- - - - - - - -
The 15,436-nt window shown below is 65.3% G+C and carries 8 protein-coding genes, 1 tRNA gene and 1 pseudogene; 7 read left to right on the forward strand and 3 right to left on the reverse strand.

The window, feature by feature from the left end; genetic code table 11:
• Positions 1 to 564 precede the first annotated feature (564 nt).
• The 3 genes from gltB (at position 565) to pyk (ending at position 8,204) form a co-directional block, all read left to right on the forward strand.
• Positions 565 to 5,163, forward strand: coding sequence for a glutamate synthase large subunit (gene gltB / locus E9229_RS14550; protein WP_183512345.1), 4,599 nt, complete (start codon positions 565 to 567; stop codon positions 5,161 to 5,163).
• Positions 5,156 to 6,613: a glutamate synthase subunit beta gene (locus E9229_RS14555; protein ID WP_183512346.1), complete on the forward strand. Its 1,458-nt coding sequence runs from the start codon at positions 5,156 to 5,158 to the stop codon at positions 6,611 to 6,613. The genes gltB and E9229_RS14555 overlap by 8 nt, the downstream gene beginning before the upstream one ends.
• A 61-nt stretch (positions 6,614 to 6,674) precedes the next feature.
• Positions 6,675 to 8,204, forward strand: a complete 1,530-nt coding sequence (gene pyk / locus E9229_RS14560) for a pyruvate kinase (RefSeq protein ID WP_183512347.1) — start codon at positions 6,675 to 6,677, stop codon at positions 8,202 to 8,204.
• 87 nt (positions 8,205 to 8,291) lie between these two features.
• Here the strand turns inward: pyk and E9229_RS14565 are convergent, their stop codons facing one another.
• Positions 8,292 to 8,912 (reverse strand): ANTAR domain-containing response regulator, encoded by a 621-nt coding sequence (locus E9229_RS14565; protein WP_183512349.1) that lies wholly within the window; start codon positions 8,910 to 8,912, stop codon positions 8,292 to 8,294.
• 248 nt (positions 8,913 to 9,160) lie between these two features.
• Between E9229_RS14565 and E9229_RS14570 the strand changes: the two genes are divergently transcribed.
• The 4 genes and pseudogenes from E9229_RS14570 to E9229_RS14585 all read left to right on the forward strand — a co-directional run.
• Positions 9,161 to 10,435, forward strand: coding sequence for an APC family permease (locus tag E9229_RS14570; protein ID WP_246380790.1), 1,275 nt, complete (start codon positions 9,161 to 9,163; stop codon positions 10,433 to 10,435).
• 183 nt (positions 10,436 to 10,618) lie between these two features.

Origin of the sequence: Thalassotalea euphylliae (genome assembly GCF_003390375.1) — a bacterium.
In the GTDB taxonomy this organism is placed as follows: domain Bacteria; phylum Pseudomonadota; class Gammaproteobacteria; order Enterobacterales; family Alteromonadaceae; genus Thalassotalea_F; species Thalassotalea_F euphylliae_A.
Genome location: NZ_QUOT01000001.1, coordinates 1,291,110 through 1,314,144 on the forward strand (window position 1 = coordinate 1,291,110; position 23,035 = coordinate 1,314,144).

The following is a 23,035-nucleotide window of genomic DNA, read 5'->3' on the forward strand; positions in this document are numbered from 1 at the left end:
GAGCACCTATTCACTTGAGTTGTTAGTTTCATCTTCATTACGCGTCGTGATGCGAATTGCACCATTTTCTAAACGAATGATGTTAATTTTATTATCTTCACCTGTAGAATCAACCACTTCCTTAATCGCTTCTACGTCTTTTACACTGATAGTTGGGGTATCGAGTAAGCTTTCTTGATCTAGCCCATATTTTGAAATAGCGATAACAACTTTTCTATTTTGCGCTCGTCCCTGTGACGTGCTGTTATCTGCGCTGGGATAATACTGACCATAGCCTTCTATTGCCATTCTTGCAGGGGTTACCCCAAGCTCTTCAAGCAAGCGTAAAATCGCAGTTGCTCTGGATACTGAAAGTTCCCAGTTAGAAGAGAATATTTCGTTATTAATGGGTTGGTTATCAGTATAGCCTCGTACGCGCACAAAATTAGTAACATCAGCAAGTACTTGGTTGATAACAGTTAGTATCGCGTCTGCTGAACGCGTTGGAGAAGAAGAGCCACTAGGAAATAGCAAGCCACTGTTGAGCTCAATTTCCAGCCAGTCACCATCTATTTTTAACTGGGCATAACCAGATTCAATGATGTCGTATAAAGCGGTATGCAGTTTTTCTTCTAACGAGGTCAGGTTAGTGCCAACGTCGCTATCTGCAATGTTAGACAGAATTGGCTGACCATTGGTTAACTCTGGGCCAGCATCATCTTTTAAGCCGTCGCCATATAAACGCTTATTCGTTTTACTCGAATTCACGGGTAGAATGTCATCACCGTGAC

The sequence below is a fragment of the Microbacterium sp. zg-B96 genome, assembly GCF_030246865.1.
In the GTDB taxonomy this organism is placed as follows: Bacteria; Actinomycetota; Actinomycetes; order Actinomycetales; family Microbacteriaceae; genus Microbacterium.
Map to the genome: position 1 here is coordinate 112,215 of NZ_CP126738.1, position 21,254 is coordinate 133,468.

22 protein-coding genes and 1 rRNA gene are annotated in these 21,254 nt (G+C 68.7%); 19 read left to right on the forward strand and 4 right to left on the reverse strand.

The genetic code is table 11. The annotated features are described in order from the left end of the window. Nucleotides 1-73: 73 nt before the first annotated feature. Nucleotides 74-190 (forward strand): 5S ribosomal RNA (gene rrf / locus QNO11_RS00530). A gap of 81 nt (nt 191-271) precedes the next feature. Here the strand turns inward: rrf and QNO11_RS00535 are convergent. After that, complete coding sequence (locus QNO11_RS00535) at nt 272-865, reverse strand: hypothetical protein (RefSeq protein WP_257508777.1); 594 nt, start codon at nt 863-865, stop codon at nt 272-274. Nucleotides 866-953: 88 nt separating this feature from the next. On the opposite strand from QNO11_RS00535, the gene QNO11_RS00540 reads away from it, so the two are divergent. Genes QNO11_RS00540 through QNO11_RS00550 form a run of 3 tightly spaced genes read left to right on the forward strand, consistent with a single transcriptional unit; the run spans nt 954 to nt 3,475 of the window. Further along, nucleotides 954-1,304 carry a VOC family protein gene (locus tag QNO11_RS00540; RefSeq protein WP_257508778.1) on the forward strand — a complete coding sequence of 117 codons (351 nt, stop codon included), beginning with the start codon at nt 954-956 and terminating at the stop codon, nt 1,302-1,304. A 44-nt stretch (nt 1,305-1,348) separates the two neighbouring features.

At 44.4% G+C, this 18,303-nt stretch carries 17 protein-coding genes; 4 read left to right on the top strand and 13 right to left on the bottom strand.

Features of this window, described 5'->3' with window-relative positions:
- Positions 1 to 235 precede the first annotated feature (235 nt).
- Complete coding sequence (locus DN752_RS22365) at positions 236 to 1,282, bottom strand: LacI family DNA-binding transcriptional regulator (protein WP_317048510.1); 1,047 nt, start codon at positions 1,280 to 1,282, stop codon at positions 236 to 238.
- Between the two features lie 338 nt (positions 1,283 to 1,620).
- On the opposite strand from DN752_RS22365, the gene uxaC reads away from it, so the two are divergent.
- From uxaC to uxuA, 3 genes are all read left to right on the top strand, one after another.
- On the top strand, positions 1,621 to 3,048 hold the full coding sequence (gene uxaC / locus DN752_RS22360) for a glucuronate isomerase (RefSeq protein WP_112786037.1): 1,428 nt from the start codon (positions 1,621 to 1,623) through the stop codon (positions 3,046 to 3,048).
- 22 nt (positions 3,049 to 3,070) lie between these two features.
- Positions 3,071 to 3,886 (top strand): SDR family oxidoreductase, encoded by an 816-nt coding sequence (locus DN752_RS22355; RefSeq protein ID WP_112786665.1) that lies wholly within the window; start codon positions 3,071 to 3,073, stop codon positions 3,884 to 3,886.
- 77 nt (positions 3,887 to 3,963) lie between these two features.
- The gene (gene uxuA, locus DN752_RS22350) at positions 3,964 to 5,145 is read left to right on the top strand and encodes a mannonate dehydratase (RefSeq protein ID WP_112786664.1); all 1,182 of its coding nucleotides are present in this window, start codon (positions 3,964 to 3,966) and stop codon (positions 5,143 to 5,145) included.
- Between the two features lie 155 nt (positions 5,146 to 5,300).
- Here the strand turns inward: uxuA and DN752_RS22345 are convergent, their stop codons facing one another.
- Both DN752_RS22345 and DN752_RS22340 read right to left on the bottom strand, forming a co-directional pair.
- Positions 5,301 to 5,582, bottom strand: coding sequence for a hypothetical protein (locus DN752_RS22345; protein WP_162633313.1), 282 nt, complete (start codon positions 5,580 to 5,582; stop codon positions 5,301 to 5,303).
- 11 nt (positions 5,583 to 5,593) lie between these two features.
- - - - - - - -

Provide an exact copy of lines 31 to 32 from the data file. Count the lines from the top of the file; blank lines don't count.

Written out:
- Between the two features lie 338 nt (positions 1,283 to 1,620).
- On the opposite strand from DN752_RS22365, the gene uxaC reads away from it, so the two are divergent.